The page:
Thursday, December 13, 2018

Pyrex Nerds: Folklorist Terra Barrett on her Love of All Things Vintage



Terra Barrett is a public folklorist with Heritage NL. She is researching the folklore and oral history of the province. Terra holds a BA in Folklore and French and a MA in Public Folklore from Memorial University. She is a lover of all things vintage and an avid Pyrex collector. In this episode, Terra talks about the history of Pyrex, how she became a collector, and the thrill of the hunt for new (and old!) pieces and designs.
###

The Living Heritage Podcast is about people who are engaged in the heritage and culture sector, from museum professionals and archivists, to tradition bearers and craftspeople - all those who keep history alive at the community level. The show is a partnership between HFNL and CHMR Radio. Past episodes are hosted on Libsyn, and you can subscribe via iTunes, or Stitcher. Theme music is Rythme Gitan by Latché Swing.

Wednesday, December 12, 2018

A note on the Bauline funeral hand-barrow, biers, and catafalques.




Last Thursday, we were in Bauline making a preliminary research trip to look at the old, unmarked Methodist burying ground. While there, we got a tour of the local United (originally Methodist) Church. The cornerstone of the church was laid November 12th, 1919 by A. Soper, Esq, and the inscription on the stone reads “Thy house shall be a house of prayer.” Construction was finished  sometime between 1920 and 1921 (a banner inside the church gives a date of 1920, while other records indicate 1921). The building was expanded, a basement was hand-dug with pick and shovel, and a new concrete block foundation was put in place in 1985.

Whilst exploring the basement, we were able to take a few photos of Bauline’s funeral hand barrow. Its exact age is unknown, but it was recovered a number of years ago from a nearby shed, and was restored by Mr. Alton King.

According to the Dictionary of Newfoundland English, a hand-barrow is a flat rectangular wooden frame with handles at each end for two men to carry cod-fish, seal 'pelts' and other bulky materials. The Bauline funeral hand-barrow differs from a regular fisheries hand-barrow in that it is slightly longer, as it would have been used to carry a coffin to the cemetery, and in that it features a centre bar that swivels out, allowing for an additional two men to act as pall-bearers.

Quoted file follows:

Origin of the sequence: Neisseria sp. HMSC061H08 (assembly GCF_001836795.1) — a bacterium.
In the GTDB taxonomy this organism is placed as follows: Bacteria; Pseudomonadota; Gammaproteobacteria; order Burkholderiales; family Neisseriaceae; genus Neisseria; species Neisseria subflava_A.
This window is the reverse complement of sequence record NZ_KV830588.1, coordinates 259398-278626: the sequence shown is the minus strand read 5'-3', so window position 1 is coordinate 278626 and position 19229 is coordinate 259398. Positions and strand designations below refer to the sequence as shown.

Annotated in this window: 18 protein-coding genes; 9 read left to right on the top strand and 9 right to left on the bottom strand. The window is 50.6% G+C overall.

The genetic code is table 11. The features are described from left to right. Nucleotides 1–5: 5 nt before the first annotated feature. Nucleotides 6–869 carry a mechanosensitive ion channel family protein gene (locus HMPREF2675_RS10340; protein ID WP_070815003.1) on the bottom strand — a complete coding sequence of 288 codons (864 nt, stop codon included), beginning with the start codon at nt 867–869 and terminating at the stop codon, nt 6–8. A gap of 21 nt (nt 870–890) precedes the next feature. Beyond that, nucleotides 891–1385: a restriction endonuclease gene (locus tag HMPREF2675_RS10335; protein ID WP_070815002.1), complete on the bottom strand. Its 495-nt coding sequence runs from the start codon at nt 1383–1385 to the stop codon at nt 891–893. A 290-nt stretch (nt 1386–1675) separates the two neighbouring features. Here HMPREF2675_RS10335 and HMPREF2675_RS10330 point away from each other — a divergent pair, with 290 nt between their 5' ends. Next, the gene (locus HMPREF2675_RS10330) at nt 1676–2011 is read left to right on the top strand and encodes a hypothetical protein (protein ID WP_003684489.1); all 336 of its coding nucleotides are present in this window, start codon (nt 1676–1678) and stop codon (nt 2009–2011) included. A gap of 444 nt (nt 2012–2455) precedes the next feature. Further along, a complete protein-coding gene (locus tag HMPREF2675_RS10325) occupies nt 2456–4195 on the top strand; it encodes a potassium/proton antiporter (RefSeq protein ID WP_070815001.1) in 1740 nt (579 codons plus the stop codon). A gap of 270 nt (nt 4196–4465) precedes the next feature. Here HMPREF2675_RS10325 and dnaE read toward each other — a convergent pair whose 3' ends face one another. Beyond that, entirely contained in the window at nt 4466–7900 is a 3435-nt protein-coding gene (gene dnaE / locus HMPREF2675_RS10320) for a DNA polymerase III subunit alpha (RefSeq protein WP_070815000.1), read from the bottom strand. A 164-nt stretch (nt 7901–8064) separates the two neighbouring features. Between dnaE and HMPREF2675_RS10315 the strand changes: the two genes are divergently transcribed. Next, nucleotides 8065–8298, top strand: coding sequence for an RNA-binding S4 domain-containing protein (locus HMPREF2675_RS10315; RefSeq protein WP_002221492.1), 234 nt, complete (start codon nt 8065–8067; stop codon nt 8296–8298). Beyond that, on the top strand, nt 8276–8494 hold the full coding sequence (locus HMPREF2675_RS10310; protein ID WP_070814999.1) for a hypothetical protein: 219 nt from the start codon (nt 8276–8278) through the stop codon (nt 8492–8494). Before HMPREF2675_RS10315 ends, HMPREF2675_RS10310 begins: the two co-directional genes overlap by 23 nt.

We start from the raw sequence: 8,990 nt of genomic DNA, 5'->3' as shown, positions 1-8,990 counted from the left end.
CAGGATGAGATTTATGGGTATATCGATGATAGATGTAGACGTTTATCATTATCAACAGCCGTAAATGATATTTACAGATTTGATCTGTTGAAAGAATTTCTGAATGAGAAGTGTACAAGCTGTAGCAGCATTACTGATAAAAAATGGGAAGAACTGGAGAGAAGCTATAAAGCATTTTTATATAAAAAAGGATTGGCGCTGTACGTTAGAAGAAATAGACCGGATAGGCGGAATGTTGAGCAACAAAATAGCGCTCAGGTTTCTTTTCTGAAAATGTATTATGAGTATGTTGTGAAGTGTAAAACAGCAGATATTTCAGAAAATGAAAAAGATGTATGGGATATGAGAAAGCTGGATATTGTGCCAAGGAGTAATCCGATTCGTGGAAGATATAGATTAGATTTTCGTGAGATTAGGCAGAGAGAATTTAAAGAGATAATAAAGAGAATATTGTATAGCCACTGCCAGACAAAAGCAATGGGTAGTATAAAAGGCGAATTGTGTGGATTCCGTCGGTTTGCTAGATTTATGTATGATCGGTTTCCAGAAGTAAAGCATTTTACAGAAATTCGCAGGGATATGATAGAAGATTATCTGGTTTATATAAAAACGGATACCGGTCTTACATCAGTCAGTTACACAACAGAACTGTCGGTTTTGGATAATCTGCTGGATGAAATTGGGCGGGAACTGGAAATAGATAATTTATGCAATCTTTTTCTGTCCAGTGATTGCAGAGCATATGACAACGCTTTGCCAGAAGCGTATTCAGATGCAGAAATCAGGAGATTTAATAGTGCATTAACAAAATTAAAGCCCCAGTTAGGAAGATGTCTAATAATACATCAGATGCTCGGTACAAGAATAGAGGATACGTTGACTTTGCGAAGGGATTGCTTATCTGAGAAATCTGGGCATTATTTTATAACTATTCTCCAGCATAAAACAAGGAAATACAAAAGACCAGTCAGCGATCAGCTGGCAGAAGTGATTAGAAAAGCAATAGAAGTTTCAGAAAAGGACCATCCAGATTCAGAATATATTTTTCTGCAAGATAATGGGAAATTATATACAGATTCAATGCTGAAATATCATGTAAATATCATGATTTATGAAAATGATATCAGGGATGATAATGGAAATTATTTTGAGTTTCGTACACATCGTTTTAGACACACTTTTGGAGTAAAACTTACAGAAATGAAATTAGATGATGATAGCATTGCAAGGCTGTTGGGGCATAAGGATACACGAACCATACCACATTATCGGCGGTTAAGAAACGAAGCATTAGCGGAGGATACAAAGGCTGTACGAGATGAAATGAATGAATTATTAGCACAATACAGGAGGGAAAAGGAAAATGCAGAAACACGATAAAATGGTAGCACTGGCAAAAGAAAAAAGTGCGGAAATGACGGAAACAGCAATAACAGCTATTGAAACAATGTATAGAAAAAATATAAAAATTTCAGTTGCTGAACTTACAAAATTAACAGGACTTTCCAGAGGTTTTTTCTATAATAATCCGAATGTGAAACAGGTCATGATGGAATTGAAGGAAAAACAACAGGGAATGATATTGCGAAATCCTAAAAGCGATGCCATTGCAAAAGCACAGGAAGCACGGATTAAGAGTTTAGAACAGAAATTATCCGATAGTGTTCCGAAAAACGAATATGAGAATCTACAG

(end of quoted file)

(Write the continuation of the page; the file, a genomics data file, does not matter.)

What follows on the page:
In other places, this piece of technology is often referred to as a “bier” - a stand to support a corpse or a coffin prior to burial. The term “catafalque” is sometimes used interchangeable, or to describe a decorated bier on which a coffin rests in state during a funeral.

Biers like the Bauline example were used in various locations around the province. One good example of the use of a bier is found in the description of the 1887 death and funeral of Captain Alonso Francis of the steamer Curlew:
Before dying the captain, feeling perhaps that death was approaching, had ordered the ship back to Harbor Briton, and it was just outside the heads of that port he died. The body was placed in a coffin as soon as possible, after which the steamer left for St. John's. On arriving here last night Mr. Carnell's hearse was in waiting, and in a short a time as possible the body of the dead seaman was lifted from the life-boat and laid on the bier. The ensign enshrouded it and it was borne on to the wharf by six of the seamen of the Curlew. The wharf was crowded with people, for the dead captain was greatly beloved in St. John's. The scene was weird and awful in the extreme.
- The Colonist, vol. 02, no. 134 (17 June 1887) p 4
Another example of the use of a bier is found in the description of the 1918 Holyrood funeral of Seaman Francis Peddle of the Canadian Naval Reserve:
...when the funeral service had been recited over his bier the body was borne to the hearse in waiting by the pallbearers and the funeral cortege continued its route to Holy Cross Cemetery where the remains were interred beside those of his wife Mary Quinlan who predeceased him nine years ago.
- Evening Telegram (St. John's, N.L.), 1918-10-25 page 9
Other examples of these can be found online, such as the 1800s funeral bier below, from a Welsh chapel, used to carry the coffin during a funeral service and to the site of burial (photo courtesy Caerphilly County Borough Council Museums & Heritage Service).  It does not feature the additional swivel handle of the Bauline example, but is very similar in construction otherwise.